The Bible makes it plain that salvation is by grace, but it is also clear that we are 'created in Christ Jesus for good works.' Grace and works fit together.
Accepting the blood of Christ has a cost. If we are to uphold the terms of the covenant, we must give up the sinful life we led in the flesh and obey God.
Works cannot earn us salvation. However, they play many vital roles in our Christian walk toward the Kingdom of God, especially in developing holiness.
Works are necessary for a Christian, and have not been neutralized by grace. Good works serve as the evidence of faith; faith without works is dead.
God's creation did not end with the physical creation or our election, but God continues to work, giving us the motivation and the power to do His will.
John Ritenbaugh stresses that salvation is an entire creative process undertaken by God to justify, sanctify, and glorify a called out body of individuals. Ephesians 2:8 uses the perfect tense 'saved,' indicating an action started in the past and continuin. . .
God expects works from all He has called. We show our faithfulness and loyalty to God by our works or conduct - what we produce by what we have been given.
In this Feast of Trumpets message, John Ritenbaugh reiterates that salvation is not a one time event, but a continuous process analogous to the birth process—not just immunity from death, but a total dramatic transformation of our nature into a total. . .
The Sabbath provides an opportunity for God's children to develop a relationship with Him, reflecting on the spiritual as well as the physical creation.
Contrary to Protestant understanding, our works emphatically do count - showing or demonstrating (not just telling) that we will be obedient.
John Ritenbaugh, citing a quotation from Paul Minear that the Bible is "an album of casual photographs of laborers . . . a book by workers, about workers, for workers," reminds us that love for work is a significant part of God's image. In the ve. . .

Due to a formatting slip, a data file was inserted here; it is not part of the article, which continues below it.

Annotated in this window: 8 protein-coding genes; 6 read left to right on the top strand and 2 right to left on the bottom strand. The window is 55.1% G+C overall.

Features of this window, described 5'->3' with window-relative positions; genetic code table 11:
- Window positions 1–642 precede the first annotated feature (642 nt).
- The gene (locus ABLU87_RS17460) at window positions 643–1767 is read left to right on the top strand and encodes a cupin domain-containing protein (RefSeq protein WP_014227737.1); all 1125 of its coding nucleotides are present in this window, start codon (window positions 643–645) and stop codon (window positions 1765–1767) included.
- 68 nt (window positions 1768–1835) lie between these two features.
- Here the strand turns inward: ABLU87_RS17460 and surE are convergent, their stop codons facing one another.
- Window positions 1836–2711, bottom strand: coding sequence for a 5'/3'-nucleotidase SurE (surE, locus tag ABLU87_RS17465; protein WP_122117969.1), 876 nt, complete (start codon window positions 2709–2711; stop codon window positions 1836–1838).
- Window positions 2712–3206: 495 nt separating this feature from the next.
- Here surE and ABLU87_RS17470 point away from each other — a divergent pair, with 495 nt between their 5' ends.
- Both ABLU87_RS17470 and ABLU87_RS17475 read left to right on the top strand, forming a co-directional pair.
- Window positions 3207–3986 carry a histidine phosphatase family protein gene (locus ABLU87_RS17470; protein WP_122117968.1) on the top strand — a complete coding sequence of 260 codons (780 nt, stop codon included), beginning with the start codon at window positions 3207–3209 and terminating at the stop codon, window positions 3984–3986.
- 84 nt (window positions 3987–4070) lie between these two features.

Just as a dead person does no works, so a faith that does not include works is also dead. A person in whom living, saving faith exists will produce works.
Richard Ritenbaugh reiterates that people are attracted to magic because they think it brings quick results, bringing them their fondest desires, erasing their fears and providing for their needs, altruistically cleaning up the annoyances of the culture an. . .
If we are not following the true gospel that Christ proclaimed, we will wind up somewhere other than the Kingdom of God!
John Ritenbaugh reiterates that the book of Ecclesiastes, a document which provides an overview of the consequences of life's frustrating activities, gives us directions for making it through the labyrinth of life. This treatise prepares us with helpful, p. . .
The doctrinal changes made by the leaders in the Worldwide Church of God worked to destroy the vision of God's purpose through obscuring the real reason for works.
John Ritenbaugh, focusing upon II John 5, an epistle which cautions about deceivers who would denigrate the value of work, considers the straining on the point "we cannot earn salvation" a red herring, diverting our attention from the true value . . .
The vast majority of Christian-professing churches has been saturated with pagan doctrines (like antinomianism and dispensationalism), derived from Gnosticism.
Misguided theologians have tried to create a false dichotomy between grace and works. We do works of obedience to build character, not to earn salvation.
Richard Ritenbaugh asserts that the epistle of James stresses both faith and works, emphasizing those factors necessary for growth, enabling us to produce a bountiful harvest of fruit. We are to exercise humility and impartiality, taking particular effort . . .
God is doing more than merely saving people; He is producing children in His image. The difference between the covenants is in the quality of the faith.
John Ritenbaugh reiterates that God is a working God, creating holy, righteous, divine character with the goal of recreating man in His image. From the time of our justification until our glorification in God's Kingdom, it almost seems 'downhill,' with san. . .
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